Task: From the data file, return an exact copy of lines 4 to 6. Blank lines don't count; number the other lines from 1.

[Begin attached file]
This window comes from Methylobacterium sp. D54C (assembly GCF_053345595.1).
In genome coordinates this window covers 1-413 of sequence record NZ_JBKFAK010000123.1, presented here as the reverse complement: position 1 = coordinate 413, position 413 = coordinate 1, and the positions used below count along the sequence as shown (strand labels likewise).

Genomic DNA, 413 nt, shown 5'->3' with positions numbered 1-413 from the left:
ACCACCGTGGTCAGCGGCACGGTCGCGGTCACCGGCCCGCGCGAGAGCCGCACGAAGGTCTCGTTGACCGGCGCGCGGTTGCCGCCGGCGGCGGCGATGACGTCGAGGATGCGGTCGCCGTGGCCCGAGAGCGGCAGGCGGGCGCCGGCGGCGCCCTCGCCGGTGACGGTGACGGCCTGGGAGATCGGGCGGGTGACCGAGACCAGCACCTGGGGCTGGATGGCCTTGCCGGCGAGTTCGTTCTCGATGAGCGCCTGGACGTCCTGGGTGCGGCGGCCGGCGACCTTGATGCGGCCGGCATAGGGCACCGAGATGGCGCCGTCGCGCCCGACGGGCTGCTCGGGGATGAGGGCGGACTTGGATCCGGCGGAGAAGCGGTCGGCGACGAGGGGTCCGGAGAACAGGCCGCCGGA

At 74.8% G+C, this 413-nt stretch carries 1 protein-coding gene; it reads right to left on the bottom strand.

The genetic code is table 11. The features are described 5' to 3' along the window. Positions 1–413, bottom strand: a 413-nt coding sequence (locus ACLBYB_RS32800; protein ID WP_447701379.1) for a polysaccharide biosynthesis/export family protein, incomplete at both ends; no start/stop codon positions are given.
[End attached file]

ACCACCGTGGTCAGCGGCACGGTCGCGGTCACCGGCCCGCGCGAGAGCCGCACGAAGGTCTCGTTGACCGGCGCGCGGTTGCCGCCGGCGGCGGCGATGACGTCGAGGATGCGGTCGCCGTGGCCCGAGAGCGGCAGGCGGGCGCCGGCGGCGCCCTCGCCGGTGACGGTGACGGCCTGGGAGATCGGGCGGGTGACCGAGACCAGCACCTGGGGCTGGATGGCCTTGCCGGCGAGTTCGTTCTCGATGAGCGCCTGGACGTCCTGGGTGCGGCGGCCGGCGACCTTGATGCGGCCGGCATAGGGCACCGAGATGGCGCCGTCGCGCCCGACGGGCTGCTCGGGGATGAGGGCGGACTTGGATCCGGCGGAGAAGCGGTCGGCGACGAGGGGTCCGGAGAACAGGCCGCCGGA

At 74.8% G+C, this 413-nt stretch carries 1 protein-coding gene; it reads right to left on the bottom strand.

The genetic code is table 11. The features are described 5' to 3' along the window. Positions 1–413, bottom strand: a 413-nt coding sequence (locus ACLBYB_RS32800; protein ID WP_447701379.1) for a polysaccharide biosynthesis/export family protein, incomplete at both ends; no start/stop codon positions are given.